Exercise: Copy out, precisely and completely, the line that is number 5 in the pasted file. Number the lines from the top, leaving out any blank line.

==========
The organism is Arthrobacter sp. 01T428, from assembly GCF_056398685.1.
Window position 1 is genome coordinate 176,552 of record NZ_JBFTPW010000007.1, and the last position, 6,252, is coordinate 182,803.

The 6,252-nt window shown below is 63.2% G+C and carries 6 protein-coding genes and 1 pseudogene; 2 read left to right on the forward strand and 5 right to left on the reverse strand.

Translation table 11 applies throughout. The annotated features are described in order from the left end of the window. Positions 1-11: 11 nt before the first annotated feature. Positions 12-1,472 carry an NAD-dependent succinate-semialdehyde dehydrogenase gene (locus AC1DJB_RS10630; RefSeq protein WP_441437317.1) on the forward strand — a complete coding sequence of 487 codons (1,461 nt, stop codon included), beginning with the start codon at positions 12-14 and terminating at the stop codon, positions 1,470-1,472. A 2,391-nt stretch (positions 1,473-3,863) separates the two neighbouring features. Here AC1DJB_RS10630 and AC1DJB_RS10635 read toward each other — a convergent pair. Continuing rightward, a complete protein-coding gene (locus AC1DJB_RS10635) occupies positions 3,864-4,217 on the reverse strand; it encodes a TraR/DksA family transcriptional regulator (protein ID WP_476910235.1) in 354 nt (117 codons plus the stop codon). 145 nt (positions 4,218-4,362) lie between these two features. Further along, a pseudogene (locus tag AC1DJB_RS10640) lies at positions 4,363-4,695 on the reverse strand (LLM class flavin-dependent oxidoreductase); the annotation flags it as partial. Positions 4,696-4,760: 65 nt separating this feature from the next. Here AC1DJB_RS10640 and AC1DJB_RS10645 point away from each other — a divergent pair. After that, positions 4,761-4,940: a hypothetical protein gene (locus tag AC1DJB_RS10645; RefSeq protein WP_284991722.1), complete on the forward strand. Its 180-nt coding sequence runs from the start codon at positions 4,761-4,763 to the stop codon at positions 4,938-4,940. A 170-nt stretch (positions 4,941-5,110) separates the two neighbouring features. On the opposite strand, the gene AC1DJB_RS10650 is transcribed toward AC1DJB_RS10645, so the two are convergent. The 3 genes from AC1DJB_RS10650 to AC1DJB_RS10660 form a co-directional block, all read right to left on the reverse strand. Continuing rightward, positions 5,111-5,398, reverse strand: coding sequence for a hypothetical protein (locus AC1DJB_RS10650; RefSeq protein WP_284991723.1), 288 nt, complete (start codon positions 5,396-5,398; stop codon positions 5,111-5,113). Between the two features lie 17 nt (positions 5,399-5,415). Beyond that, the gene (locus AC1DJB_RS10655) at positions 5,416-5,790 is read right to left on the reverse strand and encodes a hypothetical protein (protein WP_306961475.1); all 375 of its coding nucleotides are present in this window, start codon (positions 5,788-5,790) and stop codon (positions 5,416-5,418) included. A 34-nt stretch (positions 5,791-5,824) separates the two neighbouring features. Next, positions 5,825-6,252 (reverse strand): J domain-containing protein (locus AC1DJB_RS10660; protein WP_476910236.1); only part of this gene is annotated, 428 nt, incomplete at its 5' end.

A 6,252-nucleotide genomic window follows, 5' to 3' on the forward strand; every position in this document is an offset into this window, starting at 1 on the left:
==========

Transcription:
A 6,252-nucleotide genomic window follows, 5' to 3' on the forward strand; every position in this document is an offset into this window, starting at 1 on the left: